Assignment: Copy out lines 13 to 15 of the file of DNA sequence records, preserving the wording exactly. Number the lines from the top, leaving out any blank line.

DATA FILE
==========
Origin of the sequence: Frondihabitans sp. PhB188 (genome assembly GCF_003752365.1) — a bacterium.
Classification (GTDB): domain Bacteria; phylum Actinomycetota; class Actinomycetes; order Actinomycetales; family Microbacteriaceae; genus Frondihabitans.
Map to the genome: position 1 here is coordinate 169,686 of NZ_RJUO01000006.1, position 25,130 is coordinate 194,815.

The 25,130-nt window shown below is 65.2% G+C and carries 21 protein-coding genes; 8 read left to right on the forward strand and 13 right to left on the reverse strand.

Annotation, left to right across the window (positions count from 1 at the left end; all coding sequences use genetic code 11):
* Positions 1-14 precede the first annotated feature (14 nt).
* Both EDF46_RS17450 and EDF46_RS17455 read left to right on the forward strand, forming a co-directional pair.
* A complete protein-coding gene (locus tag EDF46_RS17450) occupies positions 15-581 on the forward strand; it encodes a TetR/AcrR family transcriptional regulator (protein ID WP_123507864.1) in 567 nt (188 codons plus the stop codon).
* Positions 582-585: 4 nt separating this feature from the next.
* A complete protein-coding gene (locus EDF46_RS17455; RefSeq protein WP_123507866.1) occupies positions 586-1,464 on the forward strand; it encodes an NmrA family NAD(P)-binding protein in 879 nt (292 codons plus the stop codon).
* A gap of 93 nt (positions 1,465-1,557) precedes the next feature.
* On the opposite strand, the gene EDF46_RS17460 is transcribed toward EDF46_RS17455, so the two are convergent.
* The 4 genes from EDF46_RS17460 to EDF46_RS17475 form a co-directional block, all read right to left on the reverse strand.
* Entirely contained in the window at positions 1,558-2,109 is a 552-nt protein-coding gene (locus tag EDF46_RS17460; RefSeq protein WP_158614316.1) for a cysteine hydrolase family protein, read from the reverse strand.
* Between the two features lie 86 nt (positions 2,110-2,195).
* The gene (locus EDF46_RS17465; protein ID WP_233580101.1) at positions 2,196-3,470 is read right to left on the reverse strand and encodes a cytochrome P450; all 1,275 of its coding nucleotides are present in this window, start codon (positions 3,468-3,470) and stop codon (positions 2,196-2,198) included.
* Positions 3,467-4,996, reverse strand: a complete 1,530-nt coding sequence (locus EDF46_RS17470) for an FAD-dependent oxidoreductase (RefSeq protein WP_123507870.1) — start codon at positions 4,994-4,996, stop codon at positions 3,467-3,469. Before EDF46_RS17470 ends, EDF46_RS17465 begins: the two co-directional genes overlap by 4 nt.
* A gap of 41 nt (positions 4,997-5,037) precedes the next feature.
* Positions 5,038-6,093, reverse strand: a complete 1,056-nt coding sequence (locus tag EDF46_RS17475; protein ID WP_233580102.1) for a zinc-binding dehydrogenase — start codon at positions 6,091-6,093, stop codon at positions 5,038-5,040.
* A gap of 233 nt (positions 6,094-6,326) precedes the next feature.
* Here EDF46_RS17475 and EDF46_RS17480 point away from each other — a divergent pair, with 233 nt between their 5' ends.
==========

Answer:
* The 4 genes from EDF46_RS17460 to EDF46_RS17475 form a co-directional block, all read right to left on the reverse strand.
* Entirely contained in the window at positions 1,558-2,109 is a 552-nt protein-coding gene (locus tag EDF46_RS17460; RefSeq protein WP_158614316.1) for a cysteine hydrolase family protein, read from the reverse strand.
* Between the two features lie 86 nt (positions 2,110-2,195).